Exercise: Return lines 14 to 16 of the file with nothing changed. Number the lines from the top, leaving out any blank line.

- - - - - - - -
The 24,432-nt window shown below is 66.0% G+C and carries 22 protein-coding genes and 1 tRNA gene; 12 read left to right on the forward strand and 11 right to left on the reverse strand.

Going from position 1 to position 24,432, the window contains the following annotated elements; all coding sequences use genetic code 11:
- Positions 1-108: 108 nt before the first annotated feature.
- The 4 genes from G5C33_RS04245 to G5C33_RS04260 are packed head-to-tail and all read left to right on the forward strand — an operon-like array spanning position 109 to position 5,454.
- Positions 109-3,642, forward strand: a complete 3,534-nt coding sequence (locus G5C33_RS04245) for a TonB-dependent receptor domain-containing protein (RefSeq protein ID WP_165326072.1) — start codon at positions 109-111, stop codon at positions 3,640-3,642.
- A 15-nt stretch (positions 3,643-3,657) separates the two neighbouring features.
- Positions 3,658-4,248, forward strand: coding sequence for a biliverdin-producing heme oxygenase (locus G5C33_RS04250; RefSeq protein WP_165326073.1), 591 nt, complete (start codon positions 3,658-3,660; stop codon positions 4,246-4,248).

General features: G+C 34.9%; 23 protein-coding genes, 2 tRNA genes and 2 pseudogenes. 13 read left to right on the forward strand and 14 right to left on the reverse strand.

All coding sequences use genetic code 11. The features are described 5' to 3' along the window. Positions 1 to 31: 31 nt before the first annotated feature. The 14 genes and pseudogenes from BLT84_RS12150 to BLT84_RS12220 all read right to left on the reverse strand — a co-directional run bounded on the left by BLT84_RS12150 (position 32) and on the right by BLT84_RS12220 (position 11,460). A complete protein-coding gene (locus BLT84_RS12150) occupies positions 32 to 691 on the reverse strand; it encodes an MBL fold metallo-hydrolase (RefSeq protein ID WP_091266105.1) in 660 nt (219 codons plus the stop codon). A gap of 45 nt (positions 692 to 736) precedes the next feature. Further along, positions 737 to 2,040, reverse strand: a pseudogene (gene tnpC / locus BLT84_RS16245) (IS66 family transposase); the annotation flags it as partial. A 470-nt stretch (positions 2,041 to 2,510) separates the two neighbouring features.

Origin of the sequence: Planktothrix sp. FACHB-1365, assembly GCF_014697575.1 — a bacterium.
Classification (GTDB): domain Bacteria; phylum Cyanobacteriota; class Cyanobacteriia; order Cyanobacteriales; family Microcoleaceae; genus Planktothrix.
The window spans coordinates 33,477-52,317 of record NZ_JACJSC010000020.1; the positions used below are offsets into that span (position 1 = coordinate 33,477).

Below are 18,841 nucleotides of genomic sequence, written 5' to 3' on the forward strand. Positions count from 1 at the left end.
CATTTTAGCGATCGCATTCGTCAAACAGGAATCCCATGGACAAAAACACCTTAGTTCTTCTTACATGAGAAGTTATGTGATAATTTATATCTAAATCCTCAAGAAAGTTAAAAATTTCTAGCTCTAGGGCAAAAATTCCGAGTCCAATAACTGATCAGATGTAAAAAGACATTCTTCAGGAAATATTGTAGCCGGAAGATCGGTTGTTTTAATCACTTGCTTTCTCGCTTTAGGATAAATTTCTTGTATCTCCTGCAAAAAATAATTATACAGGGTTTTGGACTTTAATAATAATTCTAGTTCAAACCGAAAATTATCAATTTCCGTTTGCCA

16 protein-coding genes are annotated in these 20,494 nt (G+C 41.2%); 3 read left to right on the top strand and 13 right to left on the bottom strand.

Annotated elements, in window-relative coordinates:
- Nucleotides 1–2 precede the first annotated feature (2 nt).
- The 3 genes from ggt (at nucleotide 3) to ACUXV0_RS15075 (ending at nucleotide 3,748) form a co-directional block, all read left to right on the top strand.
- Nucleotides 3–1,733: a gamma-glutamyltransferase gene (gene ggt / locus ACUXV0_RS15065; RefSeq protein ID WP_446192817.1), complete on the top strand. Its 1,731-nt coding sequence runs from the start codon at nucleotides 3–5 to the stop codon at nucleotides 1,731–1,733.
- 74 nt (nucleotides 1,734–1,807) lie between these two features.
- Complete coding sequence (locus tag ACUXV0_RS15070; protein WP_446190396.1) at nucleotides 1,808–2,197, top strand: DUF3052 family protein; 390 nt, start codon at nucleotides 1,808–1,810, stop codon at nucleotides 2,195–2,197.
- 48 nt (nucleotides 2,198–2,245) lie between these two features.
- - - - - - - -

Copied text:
CATTTTAGCGATCGCATTCGTCAAACAGGAATCCCATGGACAAAAACACCTTAGTTCTTCTTACATGAGAAGTTATGTGATAATTTATATCTAAATCCTCAAGAAAGTTAAAAATTTCTAGCTCTAGGGCAAAAATTCCGAGTCCAATAACTGATCAGATGTAAAAAGACATTCTTCAGGAAATATTGTAGCCGGAAGATCGGTTGTTTTAATCACTTGCTTTCTCGCTTTAGGATAAATTTCTTGTATCTCCTGCAAAAAATAATTATACAGGGTTTTGGACTTTAATAATAATTCTAGTTCAAACCGAAAATTATCAATTTCCGTTTGCCA

16 protein-coding genes are annotated in these 20,494 nt (G+C 41.2%); 3 read left to right on the top strand and 13 right to left on the bottom strand.

Annotated elements, in window-relative coordinates: